The Cooperative Program and the Widow’s Mite

I made a left hand turn and proceeded down a windy one lane road that continued to narrow the further I drove. The canopy of trees overhead enveloped the road in complete shadows as I contemplated whether I had wandered on to private property.

“There is no way I will find a church down this lane,” I thought to myself. As I was about to turn around, I saw peeking through the trees a white wood frame Kentucky Baptist church.

Pulling into the parking lot gave me a greater view of this church building that is occupied by about fifteen people on Sunday mornings. Sitting behind the church is a small structure that serves as the outhouse. Yes, you read that correctly. The church has no running water.

In 2022 the church reported receiving a total of $4,550 in offerings for the entire year. Despite their obvious challenges, this is a Cooperative Program giving church.

Obviously, the money they give to support our cooperative mission efforts could be used to improve the building, increase pay to the pastor, or install running water to the property. Instead of those expenditures, the church feels it is important to partner with other Kentucky Baptist churches by giving to support missions through the Cooperative Program.

Their pastor is a good shepherd who leads them well and clearly preaches the gospel. I asked him, “Why does the church give to support the Cooperative Program?” His reply was one I wish every member of every church could hear: “Why do we even exist if we are not supporting the spread of the gospel through the Cooperative Program.”

In addition to giving to CP, this small church is engaged in a variety of local mission opportunities. They realize their size is not a deterrent in having a kingdom impact.

This church is not likely to be listed as one of the top CP giving churches in our state but their sacrifice rivals that of the largest contributors.

In Mark 12, Jesus commends a widow for her gift of two small copper coins, worth less than a penny. He reminds His disciples that it is not the size of the gift but rather the size of the sacrifice by saying, “I tell you the truth, this poor widow has put more into the offering box than all the others. For they all gave out of their wealth. But she, out of her poverty, put in what she had to live on, everything she had.”(Mark 12:43-44)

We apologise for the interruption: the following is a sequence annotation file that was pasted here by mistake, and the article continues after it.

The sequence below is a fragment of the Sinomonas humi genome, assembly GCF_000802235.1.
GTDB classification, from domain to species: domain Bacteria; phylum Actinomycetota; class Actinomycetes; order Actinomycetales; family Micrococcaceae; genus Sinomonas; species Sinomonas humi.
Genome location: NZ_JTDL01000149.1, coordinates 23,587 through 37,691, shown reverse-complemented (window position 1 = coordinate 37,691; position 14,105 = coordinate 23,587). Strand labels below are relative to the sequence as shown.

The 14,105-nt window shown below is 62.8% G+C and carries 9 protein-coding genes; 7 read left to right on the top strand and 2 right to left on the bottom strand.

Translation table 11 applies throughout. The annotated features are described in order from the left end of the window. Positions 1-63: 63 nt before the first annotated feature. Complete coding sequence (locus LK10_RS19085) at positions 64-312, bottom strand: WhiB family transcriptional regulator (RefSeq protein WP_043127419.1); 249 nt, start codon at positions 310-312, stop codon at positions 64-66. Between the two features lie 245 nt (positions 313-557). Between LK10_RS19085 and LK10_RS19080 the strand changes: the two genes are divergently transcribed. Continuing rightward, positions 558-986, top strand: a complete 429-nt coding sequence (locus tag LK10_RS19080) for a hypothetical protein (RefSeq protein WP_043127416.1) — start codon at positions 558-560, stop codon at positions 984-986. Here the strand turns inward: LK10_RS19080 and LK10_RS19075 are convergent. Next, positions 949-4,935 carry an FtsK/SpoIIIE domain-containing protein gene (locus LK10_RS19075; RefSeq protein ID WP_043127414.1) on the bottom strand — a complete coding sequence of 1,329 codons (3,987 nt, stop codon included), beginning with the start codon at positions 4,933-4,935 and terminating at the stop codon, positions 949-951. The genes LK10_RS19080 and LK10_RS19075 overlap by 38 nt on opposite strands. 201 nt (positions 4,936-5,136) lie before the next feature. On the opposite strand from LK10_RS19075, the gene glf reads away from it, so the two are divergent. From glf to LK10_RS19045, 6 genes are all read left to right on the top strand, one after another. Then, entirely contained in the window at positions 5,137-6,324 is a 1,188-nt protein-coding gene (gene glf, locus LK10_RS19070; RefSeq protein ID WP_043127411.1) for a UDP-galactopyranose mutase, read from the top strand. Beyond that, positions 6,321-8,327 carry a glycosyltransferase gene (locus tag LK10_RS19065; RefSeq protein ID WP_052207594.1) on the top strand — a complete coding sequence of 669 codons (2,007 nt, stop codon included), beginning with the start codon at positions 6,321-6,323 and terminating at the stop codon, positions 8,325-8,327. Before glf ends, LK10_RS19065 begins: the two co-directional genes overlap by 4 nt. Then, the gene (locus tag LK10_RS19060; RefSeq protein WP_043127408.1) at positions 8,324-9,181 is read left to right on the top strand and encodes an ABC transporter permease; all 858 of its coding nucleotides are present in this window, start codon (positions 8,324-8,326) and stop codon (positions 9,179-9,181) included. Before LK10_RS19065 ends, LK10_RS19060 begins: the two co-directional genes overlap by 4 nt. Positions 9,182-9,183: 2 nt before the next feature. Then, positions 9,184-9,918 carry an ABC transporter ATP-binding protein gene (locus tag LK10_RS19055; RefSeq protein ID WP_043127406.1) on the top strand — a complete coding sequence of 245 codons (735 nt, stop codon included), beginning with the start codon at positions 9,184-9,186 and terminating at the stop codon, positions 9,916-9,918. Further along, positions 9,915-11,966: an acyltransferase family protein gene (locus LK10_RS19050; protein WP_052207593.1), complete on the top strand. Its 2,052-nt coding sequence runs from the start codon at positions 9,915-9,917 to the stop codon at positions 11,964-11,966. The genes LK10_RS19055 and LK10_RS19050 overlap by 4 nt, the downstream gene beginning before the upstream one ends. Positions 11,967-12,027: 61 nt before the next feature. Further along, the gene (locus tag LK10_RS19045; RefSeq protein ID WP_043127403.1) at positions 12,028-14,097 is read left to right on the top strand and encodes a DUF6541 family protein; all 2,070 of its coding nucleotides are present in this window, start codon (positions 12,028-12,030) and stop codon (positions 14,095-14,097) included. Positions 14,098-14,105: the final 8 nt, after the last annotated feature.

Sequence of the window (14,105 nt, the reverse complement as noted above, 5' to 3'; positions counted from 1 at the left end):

If a church who has less than $5,000 in annual offerings and worships in a building without running water can impact the world by giving to the Cooperative Program, then your church can too. If you would like to learn more about how your church can truly share in the worldwide spread of the gospel through the Cooperative program, contact me at and I would be elated to help.

Five Takeaways From Attending The SBC Executive Committee Meeting

(Photo Credit: Baptist Press)

The SBC Executive Committee convened in Nashville this week and I was fortunate to be in attendance with two colleagues from the Kentucky Baptist Convention. This was my first full SBC Executive Committee meeting and being present to observe allowed me to gain a greater understanding of how our convention handles business, interact with convention and entity leaders, and receive information to share with Kentucky Baptist churches.

Here are five takeaways from my experience with the SBC Executive Committee:

Southern Baptist Representation